The use of unmanned aircraft systems (UAS) is set to soar south of the border — expected to triple the number of manned aircraft by year’s end — producing new risks that will require insurers to adopt a new view, suggests a report released Tuesday by Allianz Global Corporate & Specialty (AGCS).
“As drones are becoming smaller, cheaper and easier to use – and regulatory change, particularly in the United States, lowers barriers to entry – growth prospects are surging,” notes a statement from AGCS.
By 2020, commercial use drones are projected to baloon to 2.7 million, states the report, which examines issues and trends underpinning the rapid growth in UAS use and provides insight into the potential risk exposures
“As recreational and commercial UAS usage increases, new risk exposures are emerging,” it notes. “More incidents likely will occur once regulations are finalized that encourage more widespread use. Such incidents could result in multi-million-dollar claims against businesses, operators and manufacturers.”
Beyond the expected number of incidents and payouts, however, AGCS emphasizes that UAS can be challenging to insure.
“An underwriter must look at unmanned aviation risks differently compared with manned aviation as there are significant differences that impact on the insured valuation and loss adjustment,” the report cautions.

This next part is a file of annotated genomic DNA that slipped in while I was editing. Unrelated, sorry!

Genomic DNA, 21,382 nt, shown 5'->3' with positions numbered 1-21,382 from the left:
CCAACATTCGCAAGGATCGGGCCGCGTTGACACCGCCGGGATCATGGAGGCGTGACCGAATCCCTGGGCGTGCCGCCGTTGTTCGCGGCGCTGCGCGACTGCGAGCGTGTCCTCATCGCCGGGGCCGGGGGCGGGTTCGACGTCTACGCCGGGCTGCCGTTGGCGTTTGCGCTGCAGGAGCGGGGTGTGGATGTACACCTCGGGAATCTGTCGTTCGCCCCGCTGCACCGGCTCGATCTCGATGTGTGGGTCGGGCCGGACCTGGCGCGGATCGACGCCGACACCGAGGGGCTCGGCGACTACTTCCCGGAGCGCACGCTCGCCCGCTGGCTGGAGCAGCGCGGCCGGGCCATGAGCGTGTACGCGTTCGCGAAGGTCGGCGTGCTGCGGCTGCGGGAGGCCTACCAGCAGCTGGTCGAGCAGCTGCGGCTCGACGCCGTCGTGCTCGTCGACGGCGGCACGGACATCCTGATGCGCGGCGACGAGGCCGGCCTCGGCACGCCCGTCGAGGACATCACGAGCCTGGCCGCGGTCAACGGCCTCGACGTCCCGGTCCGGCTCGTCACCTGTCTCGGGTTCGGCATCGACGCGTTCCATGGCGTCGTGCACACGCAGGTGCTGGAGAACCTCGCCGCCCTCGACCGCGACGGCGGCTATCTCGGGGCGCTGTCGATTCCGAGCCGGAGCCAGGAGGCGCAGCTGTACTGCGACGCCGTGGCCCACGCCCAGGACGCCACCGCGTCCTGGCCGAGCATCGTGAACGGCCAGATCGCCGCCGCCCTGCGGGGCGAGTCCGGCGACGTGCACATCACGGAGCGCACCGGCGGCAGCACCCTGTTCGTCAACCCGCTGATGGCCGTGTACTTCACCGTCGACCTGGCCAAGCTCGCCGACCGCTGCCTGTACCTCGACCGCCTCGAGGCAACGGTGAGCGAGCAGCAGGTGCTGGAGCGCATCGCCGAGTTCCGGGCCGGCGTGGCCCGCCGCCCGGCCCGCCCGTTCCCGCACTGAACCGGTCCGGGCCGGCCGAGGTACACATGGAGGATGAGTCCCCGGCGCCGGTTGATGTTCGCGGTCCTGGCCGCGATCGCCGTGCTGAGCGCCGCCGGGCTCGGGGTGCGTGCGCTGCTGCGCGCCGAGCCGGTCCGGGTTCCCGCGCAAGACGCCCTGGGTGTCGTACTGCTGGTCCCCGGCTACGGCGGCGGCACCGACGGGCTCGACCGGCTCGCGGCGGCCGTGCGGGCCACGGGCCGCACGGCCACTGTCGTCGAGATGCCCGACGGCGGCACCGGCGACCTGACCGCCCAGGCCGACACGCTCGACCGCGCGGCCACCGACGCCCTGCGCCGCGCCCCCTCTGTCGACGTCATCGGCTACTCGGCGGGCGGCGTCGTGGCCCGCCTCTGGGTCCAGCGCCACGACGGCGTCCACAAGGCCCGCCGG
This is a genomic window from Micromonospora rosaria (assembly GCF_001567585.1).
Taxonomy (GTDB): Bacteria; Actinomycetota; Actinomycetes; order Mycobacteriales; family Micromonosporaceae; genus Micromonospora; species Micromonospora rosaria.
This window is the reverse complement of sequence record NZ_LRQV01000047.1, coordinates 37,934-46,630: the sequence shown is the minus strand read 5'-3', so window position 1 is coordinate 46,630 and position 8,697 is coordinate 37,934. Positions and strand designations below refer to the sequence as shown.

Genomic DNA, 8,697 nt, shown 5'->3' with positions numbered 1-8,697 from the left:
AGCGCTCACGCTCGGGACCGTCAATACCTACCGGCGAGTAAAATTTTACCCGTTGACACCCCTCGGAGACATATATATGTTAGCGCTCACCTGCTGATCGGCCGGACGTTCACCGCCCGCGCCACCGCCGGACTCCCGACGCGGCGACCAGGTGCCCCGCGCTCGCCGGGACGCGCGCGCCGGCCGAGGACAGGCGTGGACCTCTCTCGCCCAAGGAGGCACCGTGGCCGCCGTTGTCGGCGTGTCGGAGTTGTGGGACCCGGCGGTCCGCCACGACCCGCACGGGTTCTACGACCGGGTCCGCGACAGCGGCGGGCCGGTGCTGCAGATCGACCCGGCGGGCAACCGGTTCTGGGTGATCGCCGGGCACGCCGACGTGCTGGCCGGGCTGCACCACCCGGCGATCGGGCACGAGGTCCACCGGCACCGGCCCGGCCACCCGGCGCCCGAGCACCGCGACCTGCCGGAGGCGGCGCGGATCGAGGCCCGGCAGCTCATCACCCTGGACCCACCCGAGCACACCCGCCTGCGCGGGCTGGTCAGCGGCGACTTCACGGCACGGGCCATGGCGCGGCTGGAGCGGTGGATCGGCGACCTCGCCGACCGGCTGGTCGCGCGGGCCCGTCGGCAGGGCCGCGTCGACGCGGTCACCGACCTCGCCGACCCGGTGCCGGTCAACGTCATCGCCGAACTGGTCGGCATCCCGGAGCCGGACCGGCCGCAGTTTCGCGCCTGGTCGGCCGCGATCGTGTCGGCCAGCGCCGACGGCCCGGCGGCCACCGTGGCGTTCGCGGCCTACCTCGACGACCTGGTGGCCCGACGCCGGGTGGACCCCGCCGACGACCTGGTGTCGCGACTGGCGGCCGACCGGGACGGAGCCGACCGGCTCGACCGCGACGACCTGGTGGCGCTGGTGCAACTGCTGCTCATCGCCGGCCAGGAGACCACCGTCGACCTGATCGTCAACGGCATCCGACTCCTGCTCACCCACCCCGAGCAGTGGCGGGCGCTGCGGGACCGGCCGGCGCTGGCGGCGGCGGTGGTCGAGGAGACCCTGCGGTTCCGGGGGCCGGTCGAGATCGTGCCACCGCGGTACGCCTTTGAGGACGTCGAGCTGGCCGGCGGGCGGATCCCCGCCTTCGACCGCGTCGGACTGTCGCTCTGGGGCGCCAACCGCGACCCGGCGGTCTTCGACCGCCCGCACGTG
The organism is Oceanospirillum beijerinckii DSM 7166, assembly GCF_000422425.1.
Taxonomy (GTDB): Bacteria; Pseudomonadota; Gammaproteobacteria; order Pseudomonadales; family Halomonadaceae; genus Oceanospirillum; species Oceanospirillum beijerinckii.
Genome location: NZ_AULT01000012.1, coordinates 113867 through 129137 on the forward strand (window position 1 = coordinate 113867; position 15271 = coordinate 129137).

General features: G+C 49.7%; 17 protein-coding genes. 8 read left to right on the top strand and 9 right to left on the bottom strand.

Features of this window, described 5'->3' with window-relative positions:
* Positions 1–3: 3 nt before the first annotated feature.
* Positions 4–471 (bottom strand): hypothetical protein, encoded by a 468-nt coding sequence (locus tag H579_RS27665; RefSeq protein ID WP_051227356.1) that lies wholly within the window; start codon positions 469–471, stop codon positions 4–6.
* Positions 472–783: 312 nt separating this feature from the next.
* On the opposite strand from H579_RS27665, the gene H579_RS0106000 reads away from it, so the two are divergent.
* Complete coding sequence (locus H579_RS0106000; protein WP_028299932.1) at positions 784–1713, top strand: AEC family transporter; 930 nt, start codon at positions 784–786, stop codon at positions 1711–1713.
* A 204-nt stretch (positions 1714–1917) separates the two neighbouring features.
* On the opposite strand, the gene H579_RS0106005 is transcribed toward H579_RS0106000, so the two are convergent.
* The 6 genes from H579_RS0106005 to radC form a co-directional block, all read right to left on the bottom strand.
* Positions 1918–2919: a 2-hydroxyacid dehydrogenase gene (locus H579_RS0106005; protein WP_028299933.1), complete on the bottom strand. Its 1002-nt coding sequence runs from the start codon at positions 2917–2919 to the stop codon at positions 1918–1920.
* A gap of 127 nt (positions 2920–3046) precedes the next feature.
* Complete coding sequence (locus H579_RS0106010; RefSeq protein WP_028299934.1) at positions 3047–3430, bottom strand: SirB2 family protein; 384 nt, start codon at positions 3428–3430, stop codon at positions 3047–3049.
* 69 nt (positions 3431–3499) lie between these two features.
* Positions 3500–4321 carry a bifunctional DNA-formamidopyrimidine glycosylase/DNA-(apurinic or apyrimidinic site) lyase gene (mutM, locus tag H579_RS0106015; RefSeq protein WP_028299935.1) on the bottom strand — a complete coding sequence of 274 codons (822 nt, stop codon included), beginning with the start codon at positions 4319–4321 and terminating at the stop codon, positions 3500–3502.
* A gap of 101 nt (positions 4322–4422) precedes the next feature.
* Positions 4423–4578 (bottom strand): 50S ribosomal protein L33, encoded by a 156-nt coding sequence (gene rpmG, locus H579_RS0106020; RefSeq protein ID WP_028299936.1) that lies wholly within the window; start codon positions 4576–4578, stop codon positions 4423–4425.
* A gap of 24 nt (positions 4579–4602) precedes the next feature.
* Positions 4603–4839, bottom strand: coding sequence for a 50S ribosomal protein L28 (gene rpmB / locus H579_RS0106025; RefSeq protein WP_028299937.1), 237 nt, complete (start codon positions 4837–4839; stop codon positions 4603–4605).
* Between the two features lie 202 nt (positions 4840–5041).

“In manned aircraft, the majority of the value is in the engines and airframe. Conversely, the most expensive parts of any UAS are the electronic components and sensor payloads. At the higher end of the equipment spectrum are advanced cameras and sensors costing up to $500,000,” AGCS points out.
The company reports that advances in technology are inevitably accompanied by a host of new and little-understood risks.
“There have already been enough incidents and near-misses to date involving UAS to generate concern that the likelihood of collisions and other loss events will grow as UAS numbers multiply,” James Van Meter, an aviation practice leader for AGCS, says in a company statement.
The report identifies the two priority safety concerns raised by UAS use as mid-air collisions and the loss of control.
“A collision can occur if the pilot cannot see and avoid manned aircraft in time,” it states. For example, helicopters, agricultural planes and aircraft landing or departing from airports generally fly below 500 feet.
As for loss of control, this can result from system failure or flying beyond signal range. The report characterizes this as “a major risk that has already caused incidents involving injuries. A scenario involving a pilot losing control of a UAS during a building inspection could result in a loss easily in excess of $5 million.”
It notes that unmanned aircraft owners and operators have an exposure for the aircraft hull and liability, while manufacturers have a products liability exposure and businesses that sell, service and train operators of UAS have a general liability exposure.
In addition, damage from “foreign objects,” such as bird strikes, is already an established issue for the aviation sector, and a collision involving a UAS striking the engine of an airliner could cause $10 million in physical damage alone.